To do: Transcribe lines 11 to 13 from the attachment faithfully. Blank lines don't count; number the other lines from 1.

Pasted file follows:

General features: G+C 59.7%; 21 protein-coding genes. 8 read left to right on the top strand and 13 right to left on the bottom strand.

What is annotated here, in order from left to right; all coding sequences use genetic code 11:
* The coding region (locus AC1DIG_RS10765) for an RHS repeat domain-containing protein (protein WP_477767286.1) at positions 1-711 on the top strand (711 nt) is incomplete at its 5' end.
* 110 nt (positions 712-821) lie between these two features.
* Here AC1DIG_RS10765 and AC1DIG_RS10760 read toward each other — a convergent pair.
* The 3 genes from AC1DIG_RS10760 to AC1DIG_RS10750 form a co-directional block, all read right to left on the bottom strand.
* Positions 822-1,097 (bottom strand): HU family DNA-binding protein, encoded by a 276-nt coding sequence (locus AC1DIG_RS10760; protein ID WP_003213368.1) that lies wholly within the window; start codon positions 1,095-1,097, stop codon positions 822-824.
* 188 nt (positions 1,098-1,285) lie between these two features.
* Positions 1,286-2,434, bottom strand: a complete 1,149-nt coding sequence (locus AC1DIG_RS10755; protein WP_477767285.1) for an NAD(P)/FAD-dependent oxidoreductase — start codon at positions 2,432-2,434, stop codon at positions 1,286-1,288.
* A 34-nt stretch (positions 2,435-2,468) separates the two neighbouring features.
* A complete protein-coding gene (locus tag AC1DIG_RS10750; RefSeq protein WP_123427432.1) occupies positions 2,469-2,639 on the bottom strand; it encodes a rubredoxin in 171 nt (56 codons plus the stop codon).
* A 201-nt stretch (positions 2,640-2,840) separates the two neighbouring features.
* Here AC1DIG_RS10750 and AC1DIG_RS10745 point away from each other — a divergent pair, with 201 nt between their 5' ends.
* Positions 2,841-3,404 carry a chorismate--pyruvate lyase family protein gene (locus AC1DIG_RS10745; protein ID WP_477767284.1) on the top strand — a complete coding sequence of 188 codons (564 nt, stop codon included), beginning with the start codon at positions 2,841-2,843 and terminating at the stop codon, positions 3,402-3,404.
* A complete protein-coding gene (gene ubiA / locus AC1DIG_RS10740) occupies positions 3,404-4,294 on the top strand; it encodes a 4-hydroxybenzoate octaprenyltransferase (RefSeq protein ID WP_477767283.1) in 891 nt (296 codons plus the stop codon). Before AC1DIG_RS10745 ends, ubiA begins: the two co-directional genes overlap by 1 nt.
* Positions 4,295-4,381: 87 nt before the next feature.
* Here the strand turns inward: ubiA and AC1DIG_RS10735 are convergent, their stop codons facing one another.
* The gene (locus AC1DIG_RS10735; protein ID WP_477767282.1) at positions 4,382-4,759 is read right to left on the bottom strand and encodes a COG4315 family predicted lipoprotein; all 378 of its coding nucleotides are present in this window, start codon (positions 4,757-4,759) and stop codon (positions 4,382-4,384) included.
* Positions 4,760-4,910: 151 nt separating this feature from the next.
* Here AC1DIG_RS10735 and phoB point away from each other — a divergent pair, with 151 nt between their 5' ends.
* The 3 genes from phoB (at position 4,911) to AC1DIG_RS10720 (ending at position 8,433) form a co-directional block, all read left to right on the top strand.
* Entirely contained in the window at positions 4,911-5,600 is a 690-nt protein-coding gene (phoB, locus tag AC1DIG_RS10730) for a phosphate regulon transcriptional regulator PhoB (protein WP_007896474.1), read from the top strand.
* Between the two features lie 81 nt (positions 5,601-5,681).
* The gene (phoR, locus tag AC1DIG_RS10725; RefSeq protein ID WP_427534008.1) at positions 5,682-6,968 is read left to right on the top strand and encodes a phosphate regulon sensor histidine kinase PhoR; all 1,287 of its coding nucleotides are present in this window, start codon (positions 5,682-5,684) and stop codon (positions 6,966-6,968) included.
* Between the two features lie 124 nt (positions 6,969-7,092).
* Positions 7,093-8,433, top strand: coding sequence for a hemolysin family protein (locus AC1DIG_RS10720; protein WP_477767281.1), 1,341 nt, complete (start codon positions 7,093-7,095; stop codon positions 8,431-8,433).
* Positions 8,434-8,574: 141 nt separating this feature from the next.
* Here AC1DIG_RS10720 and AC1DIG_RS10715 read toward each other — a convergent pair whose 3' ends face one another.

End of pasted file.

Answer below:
* A complete protein-coding gene (locus tag AC1DIG_RS10750; RefSeq protein WP_123427432.1) occupies positions 2,469-2,639 on the bottom strand; it encodes a rubredoxin in 171 nt (56 codons plus the stop codon).
* A 201-nt stretch (positions 2,640-2,840) separates the two neighbouring features.
* Here AC1DIG_RS10750 and AC1DIG_RS10745 point away from each other — a divergent pair, with 201 nt between their 5' ends.